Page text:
Study Results on Local Education
Local education foundations are garnering increasing attention in both the popular press and research literature. In this appendix, we review the literature, as well as our findings from phone interviews with LEF representatives as sociated with three districts in our sample and interviews with district and school personnel.
The research literature examines the growth of LEFs, where LEFs are likely to be formed, and the level of support they raise. The emerging view is that the num ber of LEFs is growing and LEFs are providing districts with more flexible fund ing, but they also may be leading to greater inequities between wealthy and poor districts (although it has been argued that LEFs can also actually help close the gaps between higher-income and lower-income districts). In comparison with the literature, our interviews focused more closely on how LEFs raise funds and the processes by which they allocate funds.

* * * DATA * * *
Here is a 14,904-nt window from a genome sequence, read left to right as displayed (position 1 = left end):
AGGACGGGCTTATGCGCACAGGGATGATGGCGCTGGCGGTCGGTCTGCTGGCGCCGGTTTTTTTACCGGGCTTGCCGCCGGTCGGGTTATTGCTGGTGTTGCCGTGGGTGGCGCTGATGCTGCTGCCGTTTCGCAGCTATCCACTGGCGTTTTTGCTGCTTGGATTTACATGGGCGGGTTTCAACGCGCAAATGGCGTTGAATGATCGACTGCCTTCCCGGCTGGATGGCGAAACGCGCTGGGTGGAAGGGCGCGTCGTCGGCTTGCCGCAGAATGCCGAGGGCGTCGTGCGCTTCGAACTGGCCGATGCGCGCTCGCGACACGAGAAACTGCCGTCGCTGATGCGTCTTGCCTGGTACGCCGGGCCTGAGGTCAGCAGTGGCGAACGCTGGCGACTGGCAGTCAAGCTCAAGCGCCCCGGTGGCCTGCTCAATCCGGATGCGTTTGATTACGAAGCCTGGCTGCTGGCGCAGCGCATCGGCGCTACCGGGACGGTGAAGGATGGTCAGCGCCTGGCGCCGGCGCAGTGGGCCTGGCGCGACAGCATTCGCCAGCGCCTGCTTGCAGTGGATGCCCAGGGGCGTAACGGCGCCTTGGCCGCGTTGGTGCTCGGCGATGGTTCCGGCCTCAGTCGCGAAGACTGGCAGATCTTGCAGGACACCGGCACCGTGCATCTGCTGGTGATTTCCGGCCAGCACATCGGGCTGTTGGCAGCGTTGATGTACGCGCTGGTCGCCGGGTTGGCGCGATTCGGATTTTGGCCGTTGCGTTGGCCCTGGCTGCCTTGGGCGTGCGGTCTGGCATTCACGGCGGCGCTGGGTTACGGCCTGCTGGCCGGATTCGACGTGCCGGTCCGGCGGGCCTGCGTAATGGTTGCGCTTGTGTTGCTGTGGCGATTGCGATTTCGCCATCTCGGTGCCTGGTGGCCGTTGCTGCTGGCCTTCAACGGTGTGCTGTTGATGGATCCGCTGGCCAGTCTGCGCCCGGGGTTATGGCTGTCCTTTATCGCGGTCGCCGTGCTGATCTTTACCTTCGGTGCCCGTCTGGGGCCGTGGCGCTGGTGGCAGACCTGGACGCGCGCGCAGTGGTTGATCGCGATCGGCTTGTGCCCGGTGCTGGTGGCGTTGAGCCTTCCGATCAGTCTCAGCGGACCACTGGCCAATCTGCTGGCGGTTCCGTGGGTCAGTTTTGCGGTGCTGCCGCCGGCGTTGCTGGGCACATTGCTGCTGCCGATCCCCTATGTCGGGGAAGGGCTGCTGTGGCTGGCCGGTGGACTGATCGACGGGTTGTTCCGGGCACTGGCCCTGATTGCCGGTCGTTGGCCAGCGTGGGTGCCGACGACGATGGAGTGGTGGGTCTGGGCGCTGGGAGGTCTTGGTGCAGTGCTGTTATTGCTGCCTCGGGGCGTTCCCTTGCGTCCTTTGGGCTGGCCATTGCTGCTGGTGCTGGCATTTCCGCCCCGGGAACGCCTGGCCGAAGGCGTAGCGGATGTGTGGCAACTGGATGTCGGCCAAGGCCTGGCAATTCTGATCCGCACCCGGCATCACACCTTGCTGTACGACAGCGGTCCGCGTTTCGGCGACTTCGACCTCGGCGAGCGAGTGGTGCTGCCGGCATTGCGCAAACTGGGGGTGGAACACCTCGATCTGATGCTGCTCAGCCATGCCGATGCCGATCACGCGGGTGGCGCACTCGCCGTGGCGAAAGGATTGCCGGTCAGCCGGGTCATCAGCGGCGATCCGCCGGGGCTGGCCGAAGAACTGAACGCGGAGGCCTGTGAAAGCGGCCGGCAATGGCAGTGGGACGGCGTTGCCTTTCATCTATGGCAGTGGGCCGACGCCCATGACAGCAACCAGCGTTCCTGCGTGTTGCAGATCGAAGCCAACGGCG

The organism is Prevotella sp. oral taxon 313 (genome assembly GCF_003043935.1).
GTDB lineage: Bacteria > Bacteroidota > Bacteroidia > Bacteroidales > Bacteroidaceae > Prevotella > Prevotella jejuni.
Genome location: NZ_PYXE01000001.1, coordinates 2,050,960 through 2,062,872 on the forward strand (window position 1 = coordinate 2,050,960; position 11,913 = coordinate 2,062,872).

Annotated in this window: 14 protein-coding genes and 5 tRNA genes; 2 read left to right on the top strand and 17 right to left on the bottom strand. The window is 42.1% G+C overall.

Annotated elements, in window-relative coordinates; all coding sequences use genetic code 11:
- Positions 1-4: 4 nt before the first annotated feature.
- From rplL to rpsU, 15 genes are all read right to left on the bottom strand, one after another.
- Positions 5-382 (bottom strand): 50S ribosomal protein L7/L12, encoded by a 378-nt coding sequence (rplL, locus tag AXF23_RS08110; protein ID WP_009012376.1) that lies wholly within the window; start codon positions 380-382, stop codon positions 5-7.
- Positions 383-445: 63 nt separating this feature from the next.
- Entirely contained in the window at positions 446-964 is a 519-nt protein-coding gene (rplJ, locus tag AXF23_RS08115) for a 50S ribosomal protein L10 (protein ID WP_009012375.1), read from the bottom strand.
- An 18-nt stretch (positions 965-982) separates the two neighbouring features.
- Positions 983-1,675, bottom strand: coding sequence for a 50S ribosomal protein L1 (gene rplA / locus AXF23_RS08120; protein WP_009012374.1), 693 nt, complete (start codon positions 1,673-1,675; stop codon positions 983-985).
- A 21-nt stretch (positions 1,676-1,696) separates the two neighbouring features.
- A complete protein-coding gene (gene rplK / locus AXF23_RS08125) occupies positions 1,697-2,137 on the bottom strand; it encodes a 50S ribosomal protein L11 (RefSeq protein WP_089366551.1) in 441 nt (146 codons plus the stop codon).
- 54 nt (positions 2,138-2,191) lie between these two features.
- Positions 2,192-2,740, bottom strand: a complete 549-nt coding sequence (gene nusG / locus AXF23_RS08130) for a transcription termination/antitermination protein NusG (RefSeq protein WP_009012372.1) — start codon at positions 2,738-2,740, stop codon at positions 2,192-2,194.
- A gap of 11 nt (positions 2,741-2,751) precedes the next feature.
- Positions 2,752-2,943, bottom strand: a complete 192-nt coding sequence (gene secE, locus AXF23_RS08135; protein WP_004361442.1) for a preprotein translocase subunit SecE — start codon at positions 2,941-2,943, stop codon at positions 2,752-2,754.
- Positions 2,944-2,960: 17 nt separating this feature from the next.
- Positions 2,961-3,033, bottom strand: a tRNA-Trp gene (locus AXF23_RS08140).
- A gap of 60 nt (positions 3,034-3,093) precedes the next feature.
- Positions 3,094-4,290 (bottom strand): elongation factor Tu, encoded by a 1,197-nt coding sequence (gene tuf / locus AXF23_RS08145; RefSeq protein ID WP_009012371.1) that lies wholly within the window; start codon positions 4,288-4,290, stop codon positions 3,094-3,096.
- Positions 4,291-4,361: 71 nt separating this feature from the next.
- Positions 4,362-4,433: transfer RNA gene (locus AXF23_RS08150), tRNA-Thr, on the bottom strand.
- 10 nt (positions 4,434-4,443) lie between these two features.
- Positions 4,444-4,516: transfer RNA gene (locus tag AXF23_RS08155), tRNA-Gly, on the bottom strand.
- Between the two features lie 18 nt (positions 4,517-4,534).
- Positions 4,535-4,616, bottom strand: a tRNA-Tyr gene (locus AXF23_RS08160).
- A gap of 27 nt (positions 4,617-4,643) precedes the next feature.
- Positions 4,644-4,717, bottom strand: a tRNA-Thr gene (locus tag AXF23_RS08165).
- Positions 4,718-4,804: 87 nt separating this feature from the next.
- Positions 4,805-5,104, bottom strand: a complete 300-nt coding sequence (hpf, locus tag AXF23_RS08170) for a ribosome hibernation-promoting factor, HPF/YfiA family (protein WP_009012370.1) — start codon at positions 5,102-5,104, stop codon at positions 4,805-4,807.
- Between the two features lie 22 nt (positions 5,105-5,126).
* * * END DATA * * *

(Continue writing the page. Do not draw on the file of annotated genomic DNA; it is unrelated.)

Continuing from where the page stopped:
In this section, we provide information from our search of published reports, journal articles, and the popular press. The following summaries provide a quick overview of the recent growth of LEFs, the dollar value of money raised by LEFs, and the characteristics of the districts that form successful LEFs.
The consensus is that the number of LEFs is growing throughout the country, particularly in California. Merz and Frankel (1995) conducted a multistate analy sis of foundation activity based on a survey of school districts and interviews with individuals involved with foundations. The study found that the vast ma jority of foundations have been formed since 1989, with California having the longest history with them. Brunner and Sonstelie (1997) used IRS data and the required registration of nonprofits operating in California and found widespread use of educational foundations in the state; more than 500 such foundations were in operation in 1995 in 1,001 school districts. Addonizio (1999) studied the